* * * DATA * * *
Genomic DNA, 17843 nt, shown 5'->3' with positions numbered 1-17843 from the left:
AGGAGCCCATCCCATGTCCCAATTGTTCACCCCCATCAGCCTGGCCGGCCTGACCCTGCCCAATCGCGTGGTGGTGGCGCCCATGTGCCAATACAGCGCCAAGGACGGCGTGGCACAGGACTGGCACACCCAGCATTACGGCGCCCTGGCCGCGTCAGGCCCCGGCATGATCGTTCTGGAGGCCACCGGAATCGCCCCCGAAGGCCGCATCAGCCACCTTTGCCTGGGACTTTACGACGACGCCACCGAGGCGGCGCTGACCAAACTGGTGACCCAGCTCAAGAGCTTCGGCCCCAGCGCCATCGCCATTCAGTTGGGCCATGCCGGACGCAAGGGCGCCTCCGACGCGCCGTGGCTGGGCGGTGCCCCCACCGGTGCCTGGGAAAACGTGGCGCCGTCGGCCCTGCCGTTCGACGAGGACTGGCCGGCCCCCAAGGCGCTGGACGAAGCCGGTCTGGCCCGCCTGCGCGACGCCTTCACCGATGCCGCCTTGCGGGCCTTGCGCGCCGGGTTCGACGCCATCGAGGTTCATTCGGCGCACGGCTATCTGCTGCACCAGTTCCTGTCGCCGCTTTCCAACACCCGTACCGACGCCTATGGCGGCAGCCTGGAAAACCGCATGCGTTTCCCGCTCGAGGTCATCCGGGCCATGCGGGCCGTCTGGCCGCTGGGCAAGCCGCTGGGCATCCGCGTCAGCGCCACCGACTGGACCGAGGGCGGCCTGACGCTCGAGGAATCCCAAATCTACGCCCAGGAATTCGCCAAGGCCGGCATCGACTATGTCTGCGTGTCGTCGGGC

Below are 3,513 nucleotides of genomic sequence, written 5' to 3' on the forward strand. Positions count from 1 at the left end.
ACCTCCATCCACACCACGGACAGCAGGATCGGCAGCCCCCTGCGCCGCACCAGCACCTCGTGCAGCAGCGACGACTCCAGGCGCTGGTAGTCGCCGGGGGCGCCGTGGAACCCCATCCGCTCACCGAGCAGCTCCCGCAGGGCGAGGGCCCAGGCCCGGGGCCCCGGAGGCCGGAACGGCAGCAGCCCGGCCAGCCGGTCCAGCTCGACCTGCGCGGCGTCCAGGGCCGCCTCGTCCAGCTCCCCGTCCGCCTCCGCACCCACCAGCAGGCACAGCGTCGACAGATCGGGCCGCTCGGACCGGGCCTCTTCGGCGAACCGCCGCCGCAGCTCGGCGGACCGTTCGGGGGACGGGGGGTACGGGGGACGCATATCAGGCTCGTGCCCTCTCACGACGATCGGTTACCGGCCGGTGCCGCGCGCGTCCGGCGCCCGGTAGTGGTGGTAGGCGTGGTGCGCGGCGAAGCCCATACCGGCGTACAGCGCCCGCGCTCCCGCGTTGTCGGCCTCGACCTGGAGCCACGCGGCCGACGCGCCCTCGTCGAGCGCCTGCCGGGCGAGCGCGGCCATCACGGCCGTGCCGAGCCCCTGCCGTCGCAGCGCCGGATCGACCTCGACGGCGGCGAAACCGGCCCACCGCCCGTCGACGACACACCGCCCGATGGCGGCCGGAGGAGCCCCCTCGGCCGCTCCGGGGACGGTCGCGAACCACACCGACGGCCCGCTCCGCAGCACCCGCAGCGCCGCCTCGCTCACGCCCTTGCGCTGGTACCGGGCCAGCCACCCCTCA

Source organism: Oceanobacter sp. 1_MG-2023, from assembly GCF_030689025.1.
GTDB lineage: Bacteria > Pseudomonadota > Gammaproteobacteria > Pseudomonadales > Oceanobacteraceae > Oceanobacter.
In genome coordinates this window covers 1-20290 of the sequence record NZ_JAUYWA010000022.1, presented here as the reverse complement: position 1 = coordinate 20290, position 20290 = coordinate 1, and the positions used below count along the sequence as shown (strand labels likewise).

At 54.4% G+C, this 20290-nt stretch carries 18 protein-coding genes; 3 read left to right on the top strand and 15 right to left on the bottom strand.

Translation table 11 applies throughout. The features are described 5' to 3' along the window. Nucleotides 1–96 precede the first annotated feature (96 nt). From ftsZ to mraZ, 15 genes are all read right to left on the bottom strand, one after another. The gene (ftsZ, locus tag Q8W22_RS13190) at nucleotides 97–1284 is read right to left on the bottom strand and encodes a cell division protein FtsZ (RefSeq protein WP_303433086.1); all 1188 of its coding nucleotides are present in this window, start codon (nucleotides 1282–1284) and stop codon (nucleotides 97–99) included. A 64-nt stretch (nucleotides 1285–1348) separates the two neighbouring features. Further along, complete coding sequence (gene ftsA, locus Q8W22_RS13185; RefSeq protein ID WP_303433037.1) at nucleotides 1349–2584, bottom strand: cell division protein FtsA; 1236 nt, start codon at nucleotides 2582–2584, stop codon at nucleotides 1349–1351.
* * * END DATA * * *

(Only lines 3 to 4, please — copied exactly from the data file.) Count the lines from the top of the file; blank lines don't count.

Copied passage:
Below are 3,513 nucleotides of genomic sequence, written 5' to 3' on the forward strand. Positions count from 1 at the left end.
ACCTCCATCCACACCACGGACAGCAGGATCGGCAGCCCCCTGCGCCGCACCAGCACCTCGTGCAGCAGCGACGACTCCAGGCGCTGGTAGTCGCCGGGGGCGCCGTGGAACCCCATCCGCTCACCGAGCAGCTCCCGCAGGGCGAGGGCCCAGGCCCGGGGCCCCGGAGGCCGGAACGGCAGCAGCCCGGCCAGCCGGTCCAGCTCGACCTGCGCGGCGTCCAGGGCCGCCTCGTCCAGCTCCCCGTCCGCCTCCGCACCCACCAGCAGGCACAGCGTCGACAGATCGGGCCGCTCGGACCGGGCCTCTTCGGCGAACCGCCGCCGCAGCTCGGCGGACCGTTCGGGGGACGGGGGGTACGGGGGACGCATATCAGGCTCGTGCCCTCTCACGACGATCGGTTACCGGCCGGTGCCGCGCGCGTCCGGCGCCCGGTAGTGGTGGTAGGCGTGGTGCGCGGCGAAGCCCATACCGGCGTACAGCGCCCGCGCTCCCGCGTTGTCGGCCTCGACCTGGAGCCACGCGGCCGACGCGCCCTCGTCGAGCGCCTGCCGGGCGAGCGCGGCCATCACGGCCGTGCCGAGCCCCTGCCGTCGCAGCGCCGGATCGACCTCGACGGCGGCGAAACCGGCCCACCGCCCGTCGACGACACACCGCCCGATGGCGGCCGGAGGAGCCCCCTCGGCCGCTCCGGGGACGGTCGCGAACCACACCGACGGCCCGCTCCGCAGCACCCGCAGCGCCGCCTCGCTCACGCCCTTGCGCTGGTACCGGGCCAGCCACCCCTCA